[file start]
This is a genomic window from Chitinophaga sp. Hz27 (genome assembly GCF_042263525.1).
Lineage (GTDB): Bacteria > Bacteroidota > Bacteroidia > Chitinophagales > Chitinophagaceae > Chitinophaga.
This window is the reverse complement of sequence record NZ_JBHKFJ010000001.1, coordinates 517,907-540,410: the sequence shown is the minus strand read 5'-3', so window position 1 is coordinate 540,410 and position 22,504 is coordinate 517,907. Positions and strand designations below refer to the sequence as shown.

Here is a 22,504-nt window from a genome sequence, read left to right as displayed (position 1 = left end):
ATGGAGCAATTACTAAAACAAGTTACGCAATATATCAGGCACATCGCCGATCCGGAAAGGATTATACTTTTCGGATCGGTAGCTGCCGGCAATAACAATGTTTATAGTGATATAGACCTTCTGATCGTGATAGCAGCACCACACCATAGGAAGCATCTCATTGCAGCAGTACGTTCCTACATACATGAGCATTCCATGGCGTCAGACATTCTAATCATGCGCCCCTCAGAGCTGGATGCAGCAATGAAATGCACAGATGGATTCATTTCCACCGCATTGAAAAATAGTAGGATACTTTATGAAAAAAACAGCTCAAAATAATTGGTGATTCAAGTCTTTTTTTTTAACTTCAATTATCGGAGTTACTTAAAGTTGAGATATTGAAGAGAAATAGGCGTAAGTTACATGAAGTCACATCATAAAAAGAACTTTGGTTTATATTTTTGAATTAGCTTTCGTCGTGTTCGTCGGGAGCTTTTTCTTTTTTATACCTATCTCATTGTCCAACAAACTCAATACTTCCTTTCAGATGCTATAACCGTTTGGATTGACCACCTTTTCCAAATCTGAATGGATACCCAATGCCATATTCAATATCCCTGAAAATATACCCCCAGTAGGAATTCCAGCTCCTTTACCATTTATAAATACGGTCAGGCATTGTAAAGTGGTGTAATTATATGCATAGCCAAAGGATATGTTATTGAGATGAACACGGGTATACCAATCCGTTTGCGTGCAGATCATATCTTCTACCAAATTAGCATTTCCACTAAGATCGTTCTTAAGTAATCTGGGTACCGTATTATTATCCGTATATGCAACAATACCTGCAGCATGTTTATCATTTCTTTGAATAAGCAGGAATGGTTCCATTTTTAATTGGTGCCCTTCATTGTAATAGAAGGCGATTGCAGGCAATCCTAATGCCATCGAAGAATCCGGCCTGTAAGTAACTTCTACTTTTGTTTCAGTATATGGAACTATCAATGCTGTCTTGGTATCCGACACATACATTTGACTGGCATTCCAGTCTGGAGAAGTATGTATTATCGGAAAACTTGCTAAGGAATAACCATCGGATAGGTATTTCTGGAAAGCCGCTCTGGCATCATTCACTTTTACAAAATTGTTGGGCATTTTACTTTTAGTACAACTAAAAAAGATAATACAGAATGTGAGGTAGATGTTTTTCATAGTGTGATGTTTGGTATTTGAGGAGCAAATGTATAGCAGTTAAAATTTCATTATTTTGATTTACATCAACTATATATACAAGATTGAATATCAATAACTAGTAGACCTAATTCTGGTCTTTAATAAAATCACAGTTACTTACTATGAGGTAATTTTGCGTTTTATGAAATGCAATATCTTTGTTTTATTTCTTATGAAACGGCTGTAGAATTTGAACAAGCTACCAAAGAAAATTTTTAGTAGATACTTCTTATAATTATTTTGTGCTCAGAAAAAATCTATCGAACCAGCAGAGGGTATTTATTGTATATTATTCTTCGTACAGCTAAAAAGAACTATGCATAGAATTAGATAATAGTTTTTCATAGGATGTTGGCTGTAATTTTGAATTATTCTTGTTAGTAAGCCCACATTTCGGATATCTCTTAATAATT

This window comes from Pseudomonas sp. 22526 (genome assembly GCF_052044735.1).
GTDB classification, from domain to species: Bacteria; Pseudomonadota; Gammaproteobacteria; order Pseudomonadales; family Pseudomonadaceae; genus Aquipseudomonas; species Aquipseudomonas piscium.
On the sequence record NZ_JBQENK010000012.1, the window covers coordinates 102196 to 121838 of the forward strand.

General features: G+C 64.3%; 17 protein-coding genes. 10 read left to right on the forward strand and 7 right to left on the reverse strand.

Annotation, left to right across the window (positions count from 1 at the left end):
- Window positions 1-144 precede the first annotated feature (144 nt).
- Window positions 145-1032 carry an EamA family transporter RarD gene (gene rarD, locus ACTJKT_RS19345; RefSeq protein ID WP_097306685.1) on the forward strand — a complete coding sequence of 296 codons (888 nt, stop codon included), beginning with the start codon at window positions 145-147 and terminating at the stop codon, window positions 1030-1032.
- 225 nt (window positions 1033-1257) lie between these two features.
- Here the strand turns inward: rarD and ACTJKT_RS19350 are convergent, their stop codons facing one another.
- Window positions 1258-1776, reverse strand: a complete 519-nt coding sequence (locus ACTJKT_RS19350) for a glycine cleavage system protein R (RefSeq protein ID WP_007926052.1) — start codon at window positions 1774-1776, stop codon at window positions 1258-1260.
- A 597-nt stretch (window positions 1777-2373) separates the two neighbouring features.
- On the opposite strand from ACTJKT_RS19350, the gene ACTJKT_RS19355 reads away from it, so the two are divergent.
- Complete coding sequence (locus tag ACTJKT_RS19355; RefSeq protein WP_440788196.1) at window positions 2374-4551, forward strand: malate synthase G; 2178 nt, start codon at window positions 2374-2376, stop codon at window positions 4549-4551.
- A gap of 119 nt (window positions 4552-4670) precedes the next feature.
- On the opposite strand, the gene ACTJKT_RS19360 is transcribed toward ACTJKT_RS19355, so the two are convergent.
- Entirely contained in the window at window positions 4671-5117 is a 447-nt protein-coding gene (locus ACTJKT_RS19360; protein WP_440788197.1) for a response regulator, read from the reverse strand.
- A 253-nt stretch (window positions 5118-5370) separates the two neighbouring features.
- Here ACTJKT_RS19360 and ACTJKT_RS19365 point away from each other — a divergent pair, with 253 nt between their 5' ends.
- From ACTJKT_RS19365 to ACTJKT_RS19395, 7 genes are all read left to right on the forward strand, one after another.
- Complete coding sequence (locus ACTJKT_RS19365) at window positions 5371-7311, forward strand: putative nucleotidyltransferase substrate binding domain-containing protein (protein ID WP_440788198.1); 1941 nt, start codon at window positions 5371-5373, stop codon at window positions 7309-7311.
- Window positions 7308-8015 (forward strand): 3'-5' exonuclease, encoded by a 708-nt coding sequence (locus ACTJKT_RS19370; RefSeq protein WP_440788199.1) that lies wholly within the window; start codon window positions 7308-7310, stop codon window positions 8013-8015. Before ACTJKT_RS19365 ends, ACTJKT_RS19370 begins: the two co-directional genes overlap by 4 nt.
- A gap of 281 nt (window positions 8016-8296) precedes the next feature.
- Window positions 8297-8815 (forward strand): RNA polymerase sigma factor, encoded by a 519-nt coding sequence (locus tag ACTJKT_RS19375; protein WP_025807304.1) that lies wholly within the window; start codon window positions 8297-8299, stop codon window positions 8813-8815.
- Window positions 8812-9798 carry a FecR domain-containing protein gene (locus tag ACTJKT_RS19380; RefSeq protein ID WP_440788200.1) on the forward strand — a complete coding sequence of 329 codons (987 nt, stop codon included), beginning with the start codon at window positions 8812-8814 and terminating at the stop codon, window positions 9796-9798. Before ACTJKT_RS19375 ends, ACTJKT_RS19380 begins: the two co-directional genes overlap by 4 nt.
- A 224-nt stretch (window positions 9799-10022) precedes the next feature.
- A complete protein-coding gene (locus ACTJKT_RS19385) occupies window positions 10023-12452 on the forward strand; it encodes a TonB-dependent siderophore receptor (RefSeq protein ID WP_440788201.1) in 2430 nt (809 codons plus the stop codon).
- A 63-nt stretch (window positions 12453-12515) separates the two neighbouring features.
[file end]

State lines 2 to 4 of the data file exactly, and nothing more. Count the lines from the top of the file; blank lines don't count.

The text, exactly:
Lineage (GTDB): Bacteria > Bacteroidota > Bacteroidia > Chitinophagales > Chitinophagaceae > Chitinophaga.
This window is the reverse complement of sequence record NZ_JBHKFJ010000001.1, coordinates 517,907-540,410: the sequence shown is the minus strand read 5'-3', so window position 1 is coordinate 540,410 and position 22,504 is coordinate 517,907. Positions and strand designations below refer to the sequence as shown.

Here is a 22,504-nt window from a genome sequence, read left to right as displayed (position 1 = left end):